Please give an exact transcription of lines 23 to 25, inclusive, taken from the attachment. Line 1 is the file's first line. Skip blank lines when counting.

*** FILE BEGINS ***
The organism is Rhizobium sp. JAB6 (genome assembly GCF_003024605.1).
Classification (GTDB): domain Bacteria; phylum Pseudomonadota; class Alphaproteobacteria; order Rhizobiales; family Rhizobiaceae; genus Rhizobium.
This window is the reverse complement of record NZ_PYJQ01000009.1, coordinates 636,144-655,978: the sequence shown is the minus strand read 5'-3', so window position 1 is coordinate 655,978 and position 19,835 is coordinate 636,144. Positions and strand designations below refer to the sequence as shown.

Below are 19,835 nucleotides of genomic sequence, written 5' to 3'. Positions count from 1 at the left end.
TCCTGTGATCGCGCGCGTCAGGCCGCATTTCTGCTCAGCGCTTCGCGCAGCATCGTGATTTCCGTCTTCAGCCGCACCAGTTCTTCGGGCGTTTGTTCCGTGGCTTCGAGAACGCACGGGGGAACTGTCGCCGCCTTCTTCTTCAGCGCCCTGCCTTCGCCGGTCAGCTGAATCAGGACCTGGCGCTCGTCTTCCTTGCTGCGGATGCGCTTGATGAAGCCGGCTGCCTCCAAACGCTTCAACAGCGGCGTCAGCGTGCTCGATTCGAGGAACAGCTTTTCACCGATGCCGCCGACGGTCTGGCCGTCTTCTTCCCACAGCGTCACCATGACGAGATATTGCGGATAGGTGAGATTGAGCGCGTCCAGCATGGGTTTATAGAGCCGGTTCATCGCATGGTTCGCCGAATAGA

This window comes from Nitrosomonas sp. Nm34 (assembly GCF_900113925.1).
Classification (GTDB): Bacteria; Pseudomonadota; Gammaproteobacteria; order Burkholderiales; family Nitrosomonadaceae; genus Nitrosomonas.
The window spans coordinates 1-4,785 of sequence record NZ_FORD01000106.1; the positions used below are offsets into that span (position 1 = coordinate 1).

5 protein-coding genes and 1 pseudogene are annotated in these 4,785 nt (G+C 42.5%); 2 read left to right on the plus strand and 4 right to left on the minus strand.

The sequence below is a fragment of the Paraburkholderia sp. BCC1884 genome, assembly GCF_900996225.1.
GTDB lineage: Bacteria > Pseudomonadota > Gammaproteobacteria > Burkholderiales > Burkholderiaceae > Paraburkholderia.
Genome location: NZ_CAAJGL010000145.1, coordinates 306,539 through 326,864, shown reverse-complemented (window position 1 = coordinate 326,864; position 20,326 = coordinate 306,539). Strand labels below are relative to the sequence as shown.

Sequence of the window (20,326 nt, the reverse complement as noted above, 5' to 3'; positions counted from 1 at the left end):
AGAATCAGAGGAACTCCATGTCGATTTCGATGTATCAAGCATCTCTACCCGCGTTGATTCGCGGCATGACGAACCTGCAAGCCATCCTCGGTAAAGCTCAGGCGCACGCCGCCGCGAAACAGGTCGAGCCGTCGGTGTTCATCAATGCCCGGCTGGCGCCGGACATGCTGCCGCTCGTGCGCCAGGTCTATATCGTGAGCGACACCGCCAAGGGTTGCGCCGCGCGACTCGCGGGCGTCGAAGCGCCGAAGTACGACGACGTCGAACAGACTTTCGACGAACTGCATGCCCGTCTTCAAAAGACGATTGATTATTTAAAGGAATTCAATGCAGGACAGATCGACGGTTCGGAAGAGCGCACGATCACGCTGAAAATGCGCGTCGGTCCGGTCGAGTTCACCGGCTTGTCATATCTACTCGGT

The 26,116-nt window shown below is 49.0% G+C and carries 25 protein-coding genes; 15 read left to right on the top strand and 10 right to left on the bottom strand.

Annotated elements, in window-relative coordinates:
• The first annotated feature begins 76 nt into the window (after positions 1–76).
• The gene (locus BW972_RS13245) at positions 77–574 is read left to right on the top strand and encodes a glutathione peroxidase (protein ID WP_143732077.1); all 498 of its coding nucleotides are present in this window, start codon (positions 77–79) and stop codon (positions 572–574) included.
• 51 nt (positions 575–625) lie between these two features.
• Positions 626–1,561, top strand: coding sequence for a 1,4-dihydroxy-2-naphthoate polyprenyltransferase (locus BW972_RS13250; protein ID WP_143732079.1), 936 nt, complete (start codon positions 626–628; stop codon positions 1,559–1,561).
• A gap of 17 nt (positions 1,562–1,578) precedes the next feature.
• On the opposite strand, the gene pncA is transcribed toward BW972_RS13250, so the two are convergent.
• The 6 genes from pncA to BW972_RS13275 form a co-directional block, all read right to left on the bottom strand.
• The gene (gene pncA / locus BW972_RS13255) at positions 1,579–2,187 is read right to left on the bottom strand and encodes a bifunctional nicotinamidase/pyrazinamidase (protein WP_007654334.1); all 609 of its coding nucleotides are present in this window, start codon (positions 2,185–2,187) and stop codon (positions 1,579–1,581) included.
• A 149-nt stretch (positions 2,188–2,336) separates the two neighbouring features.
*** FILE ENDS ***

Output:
• The 6 genes from pncA to BW972_RS13275 form a co-directional block, all read right to left on the bottom strand.
• The gene (gene pncA / locus BW972_RS13255) at positions 1,579–2,187 is read right to left on the bottom strand and encodes a bifunctional nicotinamidase/pyrazinamidase (protein WP_007654334.1); all 609 of its coding nucleotides are present in this window, start codon (positions 2,185–2,187) and stop codon (positions 1,579–1,581) included.
• A 149-nt stretch (positions 2,188–2,336) separates the two neighbouring features.